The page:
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Social inequality in fetal growth: a comparative study of Denmark, Finland, Norway and Sweden in the period 1981–2000
  1. L H Mortensen1,
  2. F Diderichsen2,
  3. A Arntzen3,
  4. M Gissler4,
  5. S Cnattingius5,
  6. O Schnor1,
  7. G Davey-Smith6,
  8. A-M Nybo Andersen1
  1. 1
    Research Programme on Child Health, National Institute of Public Health, Center for Health and Society, Copenhagen, Denmark
  2. 2
    Department of Social Medicine, Institute of Public Health Science, University of Copenhagen, Center for Health and Society, Copenhagen, Denmark
  3. 3
    Faculty of Social Science, Vestfold University College, Tønsberg, Norway
  4. 4
    National Research and Development Centre for Welfare and Health, Information Division, Helsinki, Finland
  5. 5
    Department of Medical Epidemiology and Biostatistics, Karolinska Instituttet, Stockholm, Sweden
  6. 6
    Department of Social Medicine, University of Bristol, Bristol, UK
  1. L H Mortensen, National Institute of Public Health, Øster Farimagsgade 5, 1399 Copenhagen K, Denmark; lmo{at}niph.dk

Abstract

Objective: To examine the socioeconomic patterns and time trends in fetal growth in Denmark, Finland, Norway, and Sweden from 1981 to 2000.

Design and settings: Data on all live-born singleton births was drawn from national population registries in each of the four countries (Denmark n  =  1 077 584; Finland n  =  400 442; Norway n  =  929 458; Sweden n  =  1 761 562).

Main outcome measure: Slope index of inequality (SII) and mean differences in birthweight for gestational age, SII and risk differences in small-for-gestational-age (SGA) and large-for-gestational-age (LGA) infants.

Results: In all countries, gradients in fetal growth by parental education existed. Low parental education was associated with lower birthweight, increased risk of SGA and decreased risk of LGA. Mother’s education exerted the strongest influence on outcomes, whereas father’s education had a weaker effect. The educational gradients as measured by the SII were generally steepest in Denmark, followed by Norway, Sweden, and Finland. From 1981 to 2000, the educational gradients in birthweight decreased in all countries, except Denmark where it increased. All countries experienced small decreases in the educational gradient in SGA over time.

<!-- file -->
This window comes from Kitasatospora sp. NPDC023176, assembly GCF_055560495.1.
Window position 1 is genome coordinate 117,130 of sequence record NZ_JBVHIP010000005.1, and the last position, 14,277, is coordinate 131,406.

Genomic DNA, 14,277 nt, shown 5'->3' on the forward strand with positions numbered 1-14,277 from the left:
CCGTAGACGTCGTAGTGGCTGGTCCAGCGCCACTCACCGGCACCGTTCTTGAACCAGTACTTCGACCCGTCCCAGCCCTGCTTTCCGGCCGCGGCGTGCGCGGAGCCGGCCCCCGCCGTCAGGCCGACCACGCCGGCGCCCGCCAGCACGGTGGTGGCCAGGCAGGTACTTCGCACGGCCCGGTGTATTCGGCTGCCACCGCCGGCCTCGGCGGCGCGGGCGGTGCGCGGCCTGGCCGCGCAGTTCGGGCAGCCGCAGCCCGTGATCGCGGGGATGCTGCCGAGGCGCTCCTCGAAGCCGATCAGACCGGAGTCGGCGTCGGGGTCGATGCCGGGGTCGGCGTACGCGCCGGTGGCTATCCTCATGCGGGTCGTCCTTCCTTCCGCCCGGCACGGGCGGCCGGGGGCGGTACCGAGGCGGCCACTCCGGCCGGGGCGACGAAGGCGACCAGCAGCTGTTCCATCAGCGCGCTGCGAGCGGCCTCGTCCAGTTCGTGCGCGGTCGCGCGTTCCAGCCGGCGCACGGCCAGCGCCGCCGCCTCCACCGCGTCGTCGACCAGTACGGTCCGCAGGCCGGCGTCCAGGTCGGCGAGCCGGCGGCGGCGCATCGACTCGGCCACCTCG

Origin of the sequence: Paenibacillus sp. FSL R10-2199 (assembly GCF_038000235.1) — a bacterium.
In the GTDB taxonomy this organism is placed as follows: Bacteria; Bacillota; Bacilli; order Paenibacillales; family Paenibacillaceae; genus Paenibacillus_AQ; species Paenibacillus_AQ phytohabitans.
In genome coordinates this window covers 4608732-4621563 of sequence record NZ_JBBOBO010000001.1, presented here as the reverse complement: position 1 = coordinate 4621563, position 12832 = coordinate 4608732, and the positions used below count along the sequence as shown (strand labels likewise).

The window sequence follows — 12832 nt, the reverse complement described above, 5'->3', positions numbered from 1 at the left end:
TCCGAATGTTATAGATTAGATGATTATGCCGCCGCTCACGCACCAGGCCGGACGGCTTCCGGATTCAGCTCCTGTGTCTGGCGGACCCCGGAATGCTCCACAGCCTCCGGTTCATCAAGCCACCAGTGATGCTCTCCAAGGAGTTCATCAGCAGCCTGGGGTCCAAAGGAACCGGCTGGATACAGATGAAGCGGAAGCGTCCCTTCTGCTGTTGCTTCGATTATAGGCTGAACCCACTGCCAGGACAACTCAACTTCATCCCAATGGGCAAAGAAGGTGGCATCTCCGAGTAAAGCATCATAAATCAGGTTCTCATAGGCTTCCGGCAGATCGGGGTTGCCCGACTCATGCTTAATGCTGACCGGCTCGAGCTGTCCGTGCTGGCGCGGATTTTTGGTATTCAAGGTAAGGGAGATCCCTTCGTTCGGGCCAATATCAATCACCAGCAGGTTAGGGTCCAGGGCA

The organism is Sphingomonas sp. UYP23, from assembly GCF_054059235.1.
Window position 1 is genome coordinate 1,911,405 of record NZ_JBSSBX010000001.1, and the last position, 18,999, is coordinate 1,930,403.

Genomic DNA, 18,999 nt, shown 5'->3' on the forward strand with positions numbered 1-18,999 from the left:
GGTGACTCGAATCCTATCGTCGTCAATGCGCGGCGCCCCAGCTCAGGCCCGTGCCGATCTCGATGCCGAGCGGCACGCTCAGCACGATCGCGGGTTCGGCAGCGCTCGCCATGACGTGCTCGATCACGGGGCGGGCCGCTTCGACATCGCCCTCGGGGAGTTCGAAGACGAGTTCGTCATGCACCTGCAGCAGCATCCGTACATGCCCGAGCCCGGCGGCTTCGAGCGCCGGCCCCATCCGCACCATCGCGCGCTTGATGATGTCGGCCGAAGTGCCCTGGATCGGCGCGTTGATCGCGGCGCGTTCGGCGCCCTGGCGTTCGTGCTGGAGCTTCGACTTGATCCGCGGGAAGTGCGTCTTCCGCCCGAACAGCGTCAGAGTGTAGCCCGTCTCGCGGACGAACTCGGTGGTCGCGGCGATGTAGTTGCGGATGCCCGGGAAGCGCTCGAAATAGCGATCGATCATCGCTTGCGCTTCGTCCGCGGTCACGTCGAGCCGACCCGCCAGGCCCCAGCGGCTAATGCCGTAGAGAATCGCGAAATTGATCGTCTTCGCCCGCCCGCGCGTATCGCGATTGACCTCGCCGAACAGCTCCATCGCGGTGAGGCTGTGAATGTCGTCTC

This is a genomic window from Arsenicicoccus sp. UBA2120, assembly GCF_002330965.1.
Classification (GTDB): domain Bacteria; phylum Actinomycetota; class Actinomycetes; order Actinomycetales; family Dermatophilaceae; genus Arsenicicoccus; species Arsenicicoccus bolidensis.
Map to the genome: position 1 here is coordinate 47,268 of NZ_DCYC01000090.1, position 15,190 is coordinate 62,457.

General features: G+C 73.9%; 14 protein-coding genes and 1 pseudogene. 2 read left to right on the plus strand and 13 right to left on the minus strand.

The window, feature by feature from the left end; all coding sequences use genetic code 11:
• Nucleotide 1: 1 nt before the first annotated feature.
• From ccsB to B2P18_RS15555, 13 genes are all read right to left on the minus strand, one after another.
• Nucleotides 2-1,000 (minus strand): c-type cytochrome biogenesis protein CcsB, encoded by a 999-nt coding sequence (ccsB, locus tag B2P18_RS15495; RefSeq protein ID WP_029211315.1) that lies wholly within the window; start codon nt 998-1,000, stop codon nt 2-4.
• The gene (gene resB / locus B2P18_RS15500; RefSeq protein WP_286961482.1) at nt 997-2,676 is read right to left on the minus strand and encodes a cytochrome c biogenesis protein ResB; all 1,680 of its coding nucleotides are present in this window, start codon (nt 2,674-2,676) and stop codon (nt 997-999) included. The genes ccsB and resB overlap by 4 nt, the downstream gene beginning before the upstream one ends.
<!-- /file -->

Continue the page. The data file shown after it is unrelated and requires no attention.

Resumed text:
Conclusion: The economic recession in Denmark in the 1980s was concurrent with an increase in disparities in fetal growth, whereas the economic recession in Finland and Sweden in the early 1990s did not substantially increase the socioeconomic inequality in fetal growth. The economic growth in the later part of the 1990s may have diminished the socioeconomic inequality in fetal growth in Finland, Norway, and Sweden.

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Footnotes

  • Funding: NorCHASE was funded by the Research Program in Longitudinal Epidemiology, which is supported by the Nordic Council of Ministers and administered by NordForsk (the Nordic Research Board).

  • Competing interests: None.

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